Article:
Canadian journalist Donna Laframboise. Former National Post & Toronto Star columnist, past vice president of the Canadian Civil Liberties Association. New posts: Mondays & Wednesdays.
At its heart, the Himalayan glacier scandal that has recently shaken the United Nations’ Intergovernmental Panel on Climate Change (IPCC) involves a document created by the WWF.
The WWF is an activist organization. Much of its funding comes from public donations. The more successful the WWF is at persuading the public that there’s a crisis, the more likely people are to give it money. (In North America, WWF stands for World Wildlife Fund. Elsewhere, it stands for World Wide Fund for Nature.)
Many of those associated with the WWF are lovely human beings. But that doesn’t change the fact that the WWF is not a neutral, disinterested party. It has an agenda, an ax to grind, a definite point-of-view. Rather than being a scientific organization, it is a political one. In the UK, the media aptly calls the WWF a “pressure-group.”
click here for a 2-second sound clip: “That’s an Opinion – Not Evidence”
Commander Chakotay (Robert Beltran),
Star Trek Voyager, Season 7, Repression
The IPCC, on the other hand, describes itself as “a scientific body” that provides “the world with a clear scientific view on the current state of climate change” by assessing “the most recent scientific, technical and socio-economic information.” [bold added]
Many people would consider it improper for a science-focused organization to rely on a document created by an oil company, since the oil company can’t be counted on to provide the whole story. Surely, therefore, it is equally improper for the IPCC to consider a statement to be true solely because an activist group says it is.
Surely scientists working for a scientific body – and tasked with producing a scientific assessment – would endeavor to keep their distance from political spin of all kinds.
But that is not how the IPCC behaves. AR4 is the shorthand name for the 2007 Nobel-winning IPCC report. When one types “WWF” into an AR4 search box dozens of results are returned.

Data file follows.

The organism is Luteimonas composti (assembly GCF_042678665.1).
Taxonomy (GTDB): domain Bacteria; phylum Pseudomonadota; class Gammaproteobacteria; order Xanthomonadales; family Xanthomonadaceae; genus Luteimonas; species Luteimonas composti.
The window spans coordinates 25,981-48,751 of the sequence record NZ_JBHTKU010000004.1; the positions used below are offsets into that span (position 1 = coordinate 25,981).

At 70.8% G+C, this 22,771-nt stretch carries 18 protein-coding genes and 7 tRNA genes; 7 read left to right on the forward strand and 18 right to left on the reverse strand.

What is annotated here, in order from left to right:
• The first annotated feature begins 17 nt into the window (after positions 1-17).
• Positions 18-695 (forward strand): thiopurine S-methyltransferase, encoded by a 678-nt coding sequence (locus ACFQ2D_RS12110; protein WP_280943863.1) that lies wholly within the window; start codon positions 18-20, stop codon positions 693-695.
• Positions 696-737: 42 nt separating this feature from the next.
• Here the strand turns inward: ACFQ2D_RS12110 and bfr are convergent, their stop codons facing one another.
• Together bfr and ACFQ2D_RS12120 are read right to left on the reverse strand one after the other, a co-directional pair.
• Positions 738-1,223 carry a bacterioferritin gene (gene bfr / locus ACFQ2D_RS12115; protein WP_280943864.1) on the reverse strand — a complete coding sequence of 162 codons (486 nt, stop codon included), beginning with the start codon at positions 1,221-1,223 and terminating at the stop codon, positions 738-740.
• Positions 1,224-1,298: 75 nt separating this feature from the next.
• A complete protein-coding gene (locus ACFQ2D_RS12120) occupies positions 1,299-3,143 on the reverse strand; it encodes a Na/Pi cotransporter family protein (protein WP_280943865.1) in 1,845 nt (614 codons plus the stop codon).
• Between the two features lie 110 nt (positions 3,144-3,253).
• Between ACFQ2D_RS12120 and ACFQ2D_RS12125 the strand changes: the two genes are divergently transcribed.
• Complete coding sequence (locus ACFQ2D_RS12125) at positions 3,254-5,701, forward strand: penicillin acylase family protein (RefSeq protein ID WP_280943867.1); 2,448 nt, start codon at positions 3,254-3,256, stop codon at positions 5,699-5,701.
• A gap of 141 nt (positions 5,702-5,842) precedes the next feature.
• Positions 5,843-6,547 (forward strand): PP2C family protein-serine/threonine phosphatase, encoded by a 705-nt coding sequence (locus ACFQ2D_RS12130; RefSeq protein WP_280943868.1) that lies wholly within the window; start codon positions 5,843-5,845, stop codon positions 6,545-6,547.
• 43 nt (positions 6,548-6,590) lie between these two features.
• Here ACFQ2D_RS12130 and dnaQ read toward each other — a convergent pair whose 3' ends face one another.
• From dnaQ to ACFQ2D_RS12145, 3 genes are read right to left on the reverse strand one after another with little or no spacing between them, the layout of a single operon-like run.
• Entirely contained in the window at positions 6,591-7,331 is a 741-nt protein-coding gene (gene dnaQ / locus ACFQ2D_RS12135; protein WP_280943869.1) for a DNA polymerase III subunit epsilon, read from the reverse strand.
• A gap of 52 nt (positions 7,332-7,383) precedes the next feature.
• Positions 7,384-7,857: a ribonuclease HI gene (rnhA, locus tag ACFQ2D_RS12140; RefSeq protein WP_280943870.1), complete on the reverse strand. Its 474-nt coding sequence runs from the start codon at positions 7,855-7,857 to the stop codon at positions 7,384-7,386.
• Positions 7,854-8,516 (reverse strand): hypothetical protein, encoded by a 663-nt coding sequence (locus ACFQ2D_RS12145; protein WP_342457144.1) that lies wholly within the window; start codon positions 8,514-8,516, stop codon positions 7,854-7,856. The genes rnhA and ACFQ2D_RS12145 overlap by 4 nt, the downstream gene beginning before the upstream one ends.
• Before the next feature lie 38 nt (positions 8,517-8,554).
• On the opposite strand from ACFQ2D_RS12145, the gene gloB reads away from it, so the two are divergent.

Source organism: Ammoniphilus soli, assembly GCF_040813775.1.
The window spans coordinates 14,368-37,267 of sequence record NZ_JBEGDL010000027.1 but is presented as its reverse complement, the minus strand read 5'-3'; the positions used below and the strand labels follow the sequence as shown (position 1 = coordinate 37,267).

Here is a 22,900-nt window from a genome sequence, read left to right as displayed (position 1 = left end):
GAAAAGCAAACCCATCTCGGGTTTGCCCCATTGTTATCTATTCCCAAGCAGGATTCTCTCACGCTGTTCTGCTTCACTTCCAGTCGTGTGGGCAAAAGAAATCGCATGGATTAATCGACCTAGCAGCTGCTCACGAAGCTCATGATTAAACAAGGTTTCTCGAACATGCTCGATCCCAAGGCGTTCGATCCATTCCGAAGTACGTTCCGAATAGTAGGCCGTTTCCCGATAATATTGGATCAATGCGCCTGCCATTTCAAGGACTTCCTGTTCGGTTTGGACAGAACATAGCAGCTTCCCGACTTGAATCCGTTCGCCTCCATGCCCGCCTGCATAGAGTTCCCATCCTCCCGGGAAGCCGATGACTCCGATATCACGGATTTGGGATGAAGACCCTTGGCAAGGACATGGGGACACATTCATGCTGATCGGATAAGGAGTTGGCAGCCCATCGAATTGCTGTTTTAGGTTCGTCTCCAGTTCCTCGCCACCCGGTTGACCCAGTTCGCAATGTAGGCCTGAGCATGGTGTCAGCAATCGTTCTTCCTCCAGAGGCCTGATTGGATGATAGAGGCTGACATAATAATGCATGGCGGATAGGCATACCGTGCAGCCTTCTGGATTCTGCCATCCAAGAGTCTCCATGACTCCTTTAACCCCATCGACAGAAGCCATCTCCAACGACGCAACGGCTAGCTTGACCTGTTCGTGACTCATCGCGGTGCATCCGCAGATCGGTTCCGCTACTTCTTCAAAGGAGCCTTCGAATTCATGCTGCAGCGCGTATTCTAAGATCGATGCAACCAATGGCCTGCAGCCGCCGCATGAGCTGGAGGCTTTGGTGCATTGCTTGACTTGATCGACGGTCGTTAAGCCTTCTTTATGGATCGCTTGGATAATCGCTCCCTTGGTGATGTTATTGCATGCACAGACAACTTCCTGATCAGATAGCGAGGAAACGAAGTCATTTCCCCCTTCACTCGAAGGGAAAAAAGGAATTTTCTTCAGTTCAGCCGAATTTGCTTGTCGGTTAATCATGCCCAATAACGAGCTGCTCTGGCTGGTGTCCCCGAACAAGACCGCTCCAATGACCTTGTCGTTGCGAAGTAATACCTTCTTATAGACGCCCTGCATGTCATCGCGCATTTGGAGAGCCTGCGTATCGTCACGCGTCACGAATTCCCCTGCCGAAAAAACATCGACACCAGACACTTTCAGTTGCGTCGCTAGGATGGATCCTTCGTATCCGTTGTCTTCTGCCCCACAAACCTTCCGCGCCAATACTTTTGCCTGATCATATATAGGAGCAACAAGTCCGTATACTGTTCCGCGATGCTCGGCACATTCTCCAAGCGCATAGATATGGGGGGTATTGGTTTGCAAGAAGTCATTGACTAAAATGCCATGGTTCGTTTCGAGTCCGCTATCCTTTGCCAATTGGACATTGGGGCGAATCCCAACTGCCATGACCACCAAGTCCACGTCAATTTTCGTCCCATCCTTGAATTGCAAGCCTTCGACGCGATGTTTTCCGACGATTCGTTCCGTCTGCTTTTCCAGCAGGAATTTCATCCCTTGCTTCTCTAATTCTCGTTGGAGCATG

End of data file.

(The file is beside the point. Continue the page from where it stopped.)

For example, a WWF report is cited twice on this page as the only supporting proof of IPCC statements about coastal developments in Latin America. A WWF report is referenced twice by the IPCC’s Working Group II in its concluding statements. There, the IPCC depends on the WWF to define what the global average per capita “ecological footprint” is compared to the ecological footprint of central and Eastern Europe.
Elsewhere, when discussing “mudflows and avalanches” linked to melting glaciers, the oh-so-scientifically-circumspect IPCC relies on two sources to make its point – an apparently still unpublished paper delivered to a conference five years earlier (Bhadra, 2002) and a WWF document.
Similarly, the only reason the IPCC can declare that “Changes in climate are affecting many mountain glaciers, with rapid glacier retreat documented in the Himalayas, Greenland, the European Alps, the Andes Cordillera and East Africa” is because a WWF report makes this claim.
In a section on coral reefs and mangroves, a WWF report is the IPCC’s sole reason for believing that, in “the Mesoamerican reef there are up to 25 times more fish of some species on reefs close to mangrove areas than in areas where mangroves have been destroyed.”
When the IPCC advises world leaders that “climate change is very likely to produce significant impacts on selected marine fish and shellfish (Baker, 2005)” it doesn’t call attention to the fact that the sole authority on which this statement rests is a WWF workshop project report (see the “Baker” document below).
All told, an extensive list of documents created or co-authored by the WWF is cited by this Nobel-winning IPCC report:
I’ve only spent a few hours tracking these down, so there may be more.
I haven’t yet fully explored the Greenpeace citations, but two occur in the first paragraph on this page.
Finally, there are these authoritative sources cited by the IPCC – publications with names such as Leisure and Event Management:
This, apparently, is how you win a Nobel prize.